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Beirut at a Crossroads

Commissioned in 1924 by Nicholas and Victoria Barakat, and lavishly built in the center of Beirut by the famed architect, Yousef Bay Aftinos, the Barakat building – featuring art deco marble tiles and hand-painted ceilings – stood as a symbol of the economic prowess of Lebanon, even in the face of declining Ottoman power. It remained so even as different ethnic refugees from all over the region settled in the city’s center, taking advantage of close commercial and political ties with European interests, especially the French. However, when civil war broke out in 1975, the Barakat became a victim of its own prime location. Directly located on the Green Line, the division of East and West Beirut, the Barakat – with its unobscured view of the street from every room – was an ideal location for snipers. As much of Beirut lay in ruin in the 1980s, so did the Barakat.

Beirut and its suburbs started rebuilding in 1991, the year following its civil war. In coming to this realization, city planners and entrepreneurs, such as Rafik Hariri, the former prime minister and founder of real estate development company Solidere, had much to take into consideration – far more than just the civil institutions that previously composed the urban structure. It had a rich center of ethnic commerce, communalism and commingling to acknowledge, and a citizenry willing to fight for it. Though the Barakat’s owners wanted to tear it down, in 1997, a group of architects and preservationists campaigned with the Lebanese daily newspaper, An-Nahar, to restore the building. Today the Barakat is one of the most powerful emblems of Beirut.

However, as a Phoenix that rises again and again from the ashes, Beirut now faces another era of rebuilding following the Israeli strikes of the last decade – this time competing with the other rising cities of the Middle East. As large corporations and developers have given rise to the downtowns of Dubai and Doha, Qatar, practically overnight, they turn another collective eye to the potential of Beirut, whose regime has been less restrictive than some of its regional counterparts. In fact, though the elder Hariri is gone, he leaves a deep imprint in the form of his son, Saad, the newly elected prime minister and the heir to Solidere.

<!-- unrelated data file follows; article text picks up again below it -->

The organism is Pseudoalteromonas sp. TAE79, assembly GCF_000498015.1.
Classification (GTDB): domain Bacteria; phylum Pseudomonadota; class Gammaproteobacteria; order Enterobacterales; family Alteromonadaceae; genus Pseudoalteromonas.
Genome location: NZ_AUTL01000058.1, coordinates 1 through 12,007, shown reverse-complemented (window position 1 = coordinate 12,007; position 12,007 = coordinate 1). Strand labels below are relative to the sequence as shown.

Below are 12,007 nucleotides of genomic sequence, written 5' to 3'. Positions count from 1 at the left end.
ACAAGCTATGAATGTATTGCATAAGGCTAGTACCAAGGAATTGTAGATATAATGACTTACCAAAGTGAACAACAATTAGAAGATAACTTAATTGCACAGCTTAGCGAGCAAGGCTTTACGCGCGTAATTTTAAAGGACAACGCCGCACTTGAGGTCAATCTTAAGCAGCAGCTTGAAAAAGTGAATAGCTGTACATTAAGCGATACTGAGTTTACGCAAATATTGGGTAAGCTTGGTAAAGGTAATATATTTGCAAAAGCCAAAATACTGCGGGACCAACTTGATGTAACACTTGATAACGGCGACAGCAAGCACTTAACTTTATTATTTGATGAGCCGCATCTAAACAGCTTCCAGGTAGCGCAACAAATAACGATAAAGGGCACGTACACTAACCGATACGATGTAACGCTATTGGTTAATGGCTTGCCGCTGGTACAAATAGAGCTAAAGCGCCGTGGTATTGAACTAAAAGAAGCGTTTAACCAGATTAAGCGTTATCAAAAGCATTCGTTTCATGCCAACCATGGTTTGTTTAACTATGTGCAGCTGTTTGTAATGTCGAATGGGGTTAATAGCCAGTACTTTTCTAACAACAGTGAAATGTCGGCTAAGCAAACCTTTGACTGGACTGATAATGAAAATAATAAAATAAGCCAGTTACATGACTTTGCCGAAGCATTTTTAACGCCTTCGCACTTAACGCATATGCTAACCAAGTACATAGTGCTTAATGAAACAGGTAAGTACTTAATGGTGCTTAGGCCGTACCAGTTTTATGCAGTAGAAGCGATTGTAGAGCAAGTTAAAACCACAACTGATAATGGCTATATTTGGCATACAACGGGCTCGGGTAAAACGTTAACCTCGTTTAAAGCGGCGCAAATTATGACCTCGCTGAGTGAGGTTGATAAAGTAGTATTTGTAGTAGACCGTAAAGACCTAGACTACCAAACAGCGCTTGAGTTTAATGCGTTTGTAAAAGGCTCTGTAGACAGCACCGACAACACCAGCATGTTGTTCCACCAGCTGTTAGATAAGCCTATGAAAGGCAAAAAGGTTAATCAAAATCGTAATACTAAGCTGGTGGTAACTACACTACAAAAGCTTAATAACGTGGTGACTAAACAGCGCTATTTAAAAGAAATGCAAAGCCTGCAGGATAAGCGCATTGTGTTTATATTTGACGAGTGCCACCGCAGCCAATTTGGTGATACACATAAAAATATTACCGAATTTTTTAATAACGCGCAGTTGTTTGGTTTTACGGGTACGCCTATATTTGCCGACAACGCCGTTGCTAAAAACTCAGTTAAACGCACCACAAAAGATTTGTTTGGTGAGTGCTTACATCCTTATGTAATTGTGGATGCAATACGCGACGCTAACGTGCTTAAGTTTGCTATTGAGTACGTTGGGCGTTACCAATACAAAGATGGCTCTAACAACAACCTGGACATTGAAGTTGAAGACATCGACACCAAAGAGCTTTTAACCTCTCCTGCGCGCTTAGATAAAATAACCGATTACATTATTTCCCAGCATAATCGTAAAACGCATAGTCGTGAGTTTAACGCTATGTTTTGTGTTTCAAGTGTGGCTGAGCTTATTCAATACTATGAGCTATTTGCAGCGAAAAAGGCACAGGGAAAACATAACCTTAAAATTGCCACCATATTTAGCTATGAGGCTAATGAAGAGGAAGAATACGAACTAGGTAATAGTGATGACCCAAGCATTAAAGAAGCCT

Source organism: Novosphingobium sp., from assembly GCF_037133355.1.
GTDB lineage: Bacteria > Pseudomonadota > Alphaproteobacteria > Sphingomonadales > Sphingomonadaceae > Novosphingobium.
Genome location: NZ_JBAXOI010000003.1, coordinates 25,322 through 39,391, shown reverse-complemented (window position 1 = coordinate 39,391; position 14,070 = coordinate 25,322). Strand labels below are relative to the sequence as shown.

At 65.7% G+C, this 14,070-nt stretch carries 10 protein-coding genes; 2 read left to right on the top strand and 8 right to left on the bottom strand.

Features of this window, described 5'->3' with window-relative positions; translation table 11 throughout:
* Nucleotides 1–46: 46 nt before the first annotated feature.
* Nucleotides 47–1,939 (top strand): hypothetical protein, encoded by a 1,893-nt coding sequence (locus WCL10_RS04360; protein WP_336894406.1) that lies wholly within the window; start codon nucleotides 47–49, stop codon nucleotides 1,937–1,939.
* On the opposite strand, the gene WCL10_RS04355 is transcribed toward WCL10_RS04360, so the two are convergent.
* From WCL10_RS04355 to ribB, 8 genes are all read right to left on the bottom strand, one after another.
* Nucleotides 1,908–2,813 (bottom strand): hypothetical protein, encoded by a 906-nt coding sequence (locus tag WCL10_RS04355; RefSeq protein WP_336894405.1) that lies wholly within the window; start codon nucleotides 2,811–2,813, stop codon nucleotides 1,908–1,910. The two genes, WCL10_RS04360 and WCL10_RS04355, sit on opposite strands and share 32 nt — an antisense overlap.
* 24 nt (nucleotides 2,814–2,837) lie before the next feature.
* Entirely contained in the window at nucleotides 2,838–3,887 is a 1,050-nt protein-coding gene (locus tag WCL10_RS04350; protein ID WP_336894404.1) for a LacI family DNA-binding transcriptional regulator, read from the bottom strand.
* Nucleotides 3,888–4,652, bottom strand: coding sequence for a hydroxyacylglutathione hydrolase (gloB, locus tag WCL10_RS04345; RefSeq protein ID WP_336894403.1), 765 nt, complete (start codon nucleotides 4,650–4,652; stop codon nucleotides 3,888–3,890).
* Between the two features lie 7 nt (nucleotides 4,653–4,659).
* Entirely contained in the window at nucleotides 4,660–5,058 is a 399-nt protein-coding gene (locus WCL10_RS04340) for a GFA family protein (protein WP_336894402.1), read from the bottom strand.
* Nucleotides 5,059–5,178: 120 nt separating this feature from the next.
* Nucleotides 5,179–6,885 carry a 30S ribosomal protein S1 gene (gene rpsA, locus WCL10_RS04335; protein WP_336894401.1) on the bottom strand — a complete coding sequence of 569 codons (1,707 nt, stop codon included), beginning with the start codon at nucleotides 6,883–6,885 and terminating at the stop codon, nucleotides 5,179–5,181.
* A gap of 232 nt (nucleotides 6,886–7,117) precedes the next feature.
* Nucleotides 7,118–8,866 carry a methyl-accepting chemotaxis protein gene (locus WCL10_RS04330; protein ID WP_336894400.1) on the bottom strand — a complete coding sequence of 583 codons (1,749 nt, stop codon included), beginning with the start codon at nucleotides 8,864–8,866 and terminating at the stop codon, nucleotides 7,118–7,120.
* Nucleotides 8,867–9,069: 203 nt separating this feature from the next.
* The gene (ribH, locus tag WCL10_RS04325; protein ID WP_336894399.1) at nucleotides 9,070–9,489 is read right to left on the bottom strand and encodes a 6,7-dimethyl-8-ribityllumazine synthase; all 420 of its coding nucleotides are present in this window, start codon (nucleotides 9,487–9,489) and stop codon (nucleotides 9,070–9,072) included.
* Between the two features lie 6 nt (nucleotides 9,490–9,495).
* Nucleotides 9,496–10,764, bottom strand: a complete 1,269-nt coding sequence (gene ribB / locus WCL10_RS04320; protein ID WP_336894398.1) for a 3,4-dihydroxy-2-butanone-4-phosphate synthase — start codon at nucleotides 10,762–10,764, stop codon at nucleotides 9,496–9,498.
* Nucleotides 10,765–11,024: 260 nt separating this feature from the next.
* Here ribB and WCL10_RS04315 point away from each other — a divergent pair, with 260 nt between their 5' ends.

Newspapers, magazines and travel guides from around the world have praised this development. A redesigned city center, a rebuilt marina, new pubs and various nightlife districts have brought Beirut acclaim as an international tourist attraction, named the top place to visit in 2009 by the New York Times, and listed as one of the ten liveliest cities in the world by Lonely Planet’s travel guides.

The lesson Beirutis may do well to consider was already learned 40 years ago in New York City. After World War II, Robert Moses, already known to Americans as a master urban builder, became the vanguard of an effort to renew cities, but his methods proved traumatic. Moses and New York bulldozed some of the city’s old neighborhoods for interstate highways and new residential structures that have proven riddled with neglect and conflict in the decades since.

Moses also attempted to do the same in the famous Manhattan neighborhood of Greenwich Village; residents’ protests saved the area, paving the way for artists such as Bob Dylan, Andy Warhol and Calvin Trillin to continue their work there. Downtown meeting areas in Beirut are also under pressure because of the drive to build new high-end residential towers and hotels, in areas where citizens of all classes were able to interact in the past. Much of the city is still old, and would benefit from new investment, but the benefits of this new construction would seem targeted for many projects into the foreseeable future.

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